Talking to Children After a School Shooting
Violence, especially acts of violence in the school setting, frightens us. This is especially the case when working with children. They can begin to worry that this might happen at their school, to their classmates and to their friends. Parents, the community and school staff members need to be ready to help quickly by creating an opportunity for students to be able to talk about the event at home, school and at other safe places. Children will ask what happened and as adults, we need to be ready and as open as we can, given the student is developmentally able.
When given the opportunity to talk, adults leading the discussions should first and foremost model calmness. It is important for children to see that they are safe. People, young and old, gain security from calmness and predictability of routines. With this, it is incredibly important to keep their routines as normal as possible.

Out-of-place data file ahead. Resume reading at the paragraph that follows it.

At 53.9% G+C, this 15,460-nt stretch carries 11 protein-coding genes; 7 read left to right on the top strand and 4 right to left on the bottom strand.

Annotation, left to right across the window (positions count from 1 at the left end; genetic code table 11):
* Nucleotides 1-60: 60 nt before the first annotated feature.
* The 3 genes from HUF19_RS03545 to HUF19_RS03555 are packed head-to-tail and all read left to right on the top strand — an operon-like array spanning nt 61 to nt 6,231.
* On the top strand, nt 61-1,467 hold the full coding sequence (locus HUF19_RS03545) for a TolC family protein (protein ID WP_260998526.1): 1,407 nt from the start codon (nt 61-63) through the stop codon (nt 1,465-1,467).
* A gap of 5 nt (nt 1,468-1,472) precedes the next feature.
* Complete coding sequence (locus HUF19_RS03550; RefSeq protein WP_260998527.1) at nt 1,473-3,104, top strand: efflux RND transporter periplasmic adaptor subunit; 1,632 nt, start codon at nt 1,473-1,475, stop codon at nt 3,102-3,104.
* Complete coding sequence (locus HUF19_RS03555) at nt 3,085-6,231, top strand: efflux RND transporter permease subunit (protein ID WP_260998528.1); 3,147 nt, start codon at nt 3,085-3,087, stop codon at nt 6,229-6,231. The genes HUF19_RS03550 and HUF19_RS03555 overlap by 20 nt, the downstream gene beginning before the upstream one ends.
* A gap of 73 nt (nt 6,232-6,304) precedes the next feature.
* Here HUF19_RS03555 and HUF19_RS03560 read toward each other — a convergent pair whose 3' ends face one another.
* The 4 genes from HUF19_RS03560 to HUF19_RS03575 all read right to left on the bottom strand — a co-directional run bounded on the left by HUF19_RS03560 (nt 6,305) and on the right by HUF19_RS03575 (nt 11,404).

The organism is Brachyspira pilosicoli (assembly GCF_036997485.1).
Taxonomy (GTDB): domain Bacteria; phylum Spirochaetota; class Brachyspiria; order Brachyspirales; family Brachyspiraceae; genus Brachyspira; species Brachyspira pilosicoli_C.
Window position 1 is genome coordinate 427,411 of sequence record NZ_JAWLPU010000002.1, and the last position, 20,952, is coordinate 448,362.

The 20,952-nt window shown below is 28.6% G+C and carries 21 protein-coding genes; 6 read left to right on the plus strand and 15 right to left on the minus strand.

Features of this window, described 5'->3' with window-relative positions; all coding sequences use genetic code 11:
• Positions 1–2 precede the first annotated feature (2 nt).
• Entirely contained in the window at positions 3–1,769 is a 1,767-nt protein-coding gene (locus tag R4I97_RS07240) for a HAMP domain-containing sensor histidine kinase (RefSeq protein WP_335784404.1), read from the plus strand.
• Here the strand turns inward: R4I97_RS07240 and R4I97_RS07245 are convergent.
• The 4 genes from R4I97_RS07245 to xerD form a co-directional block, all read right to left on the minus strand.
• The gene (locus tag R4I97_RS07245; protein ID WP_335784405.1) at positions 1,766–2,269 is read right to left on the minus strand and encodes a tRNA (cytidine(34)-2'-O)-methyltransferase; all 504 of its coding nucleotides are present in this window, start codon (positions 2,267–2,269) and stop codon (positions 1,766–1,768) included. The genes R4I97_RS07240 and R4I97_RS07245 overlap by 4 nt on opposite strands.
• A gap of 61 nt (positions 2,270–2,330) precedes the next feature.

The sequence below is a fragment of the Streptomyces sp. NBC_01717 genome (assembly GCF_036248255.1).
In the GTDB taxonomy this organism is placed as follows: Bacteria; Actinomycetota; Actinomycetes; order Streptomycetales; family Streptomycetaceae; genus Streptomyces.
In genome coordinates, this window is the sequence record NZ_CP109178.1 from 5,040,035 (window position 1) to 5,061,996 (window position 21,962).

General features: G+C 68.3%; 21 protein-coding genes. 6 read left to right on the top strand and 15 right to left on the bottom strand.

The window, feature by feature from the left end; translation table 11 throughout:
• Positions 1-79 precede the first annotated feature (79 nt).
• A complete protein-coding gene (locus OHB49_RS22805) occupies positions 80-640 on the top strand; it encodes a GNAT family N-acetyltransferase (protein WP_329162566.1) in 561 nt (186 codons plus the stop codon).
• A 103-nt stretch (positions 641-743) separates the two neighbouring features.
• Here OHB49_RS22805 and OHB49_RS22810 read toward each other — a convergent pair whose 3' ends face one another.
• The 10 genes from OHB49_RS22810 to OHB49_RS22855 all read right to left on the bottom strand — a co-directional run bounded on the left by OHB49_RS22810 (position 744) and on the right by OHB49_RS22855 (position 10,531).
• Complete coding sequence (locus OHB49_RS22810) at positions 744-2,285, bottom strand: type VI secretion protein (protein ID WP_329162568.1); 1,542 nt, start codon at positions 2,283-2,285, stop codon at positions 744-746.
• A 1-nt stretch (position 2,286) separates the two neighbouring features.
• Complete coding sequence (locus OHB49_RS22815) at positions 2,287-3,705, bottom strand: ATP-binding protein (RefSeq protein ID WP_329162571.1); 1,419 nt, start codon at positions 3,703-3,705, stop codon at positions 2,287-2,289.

As we talk to children about school shootings and violence in schools, we should be honest and share as much or as little as they are ready to handle. They should be reassured that the world it a good place, but there are people who make bad decisions and do bad things. Listening to a child’s fears and concerns is key to helping them begin the healing process.
Lastly, it is important to limit news viewing and social media usage, as they might be reporting information that the child is not ready to hear or see. Adults play a huge role in helping children recover from frightening news and we need to keep our own responses to crisis and stress in check! It is also important to continue building relationships with others, as this is what can get us through tough times. Here are some tips for parents, teachers and community members to keep in mind:
- Reassure children that they are safe, and schools are safe places. Teachers and staff members are trained on what to do in a crisis.
- Make time for children to talk at school, home and other safe places.
- Listen to their fears and concerns.
- Keep explanations developmentally appropriate.
- Limit news and social media.
- Maintain normal routines.
- Encourage children to talk to trusted adults whenever they have worries or concerns.
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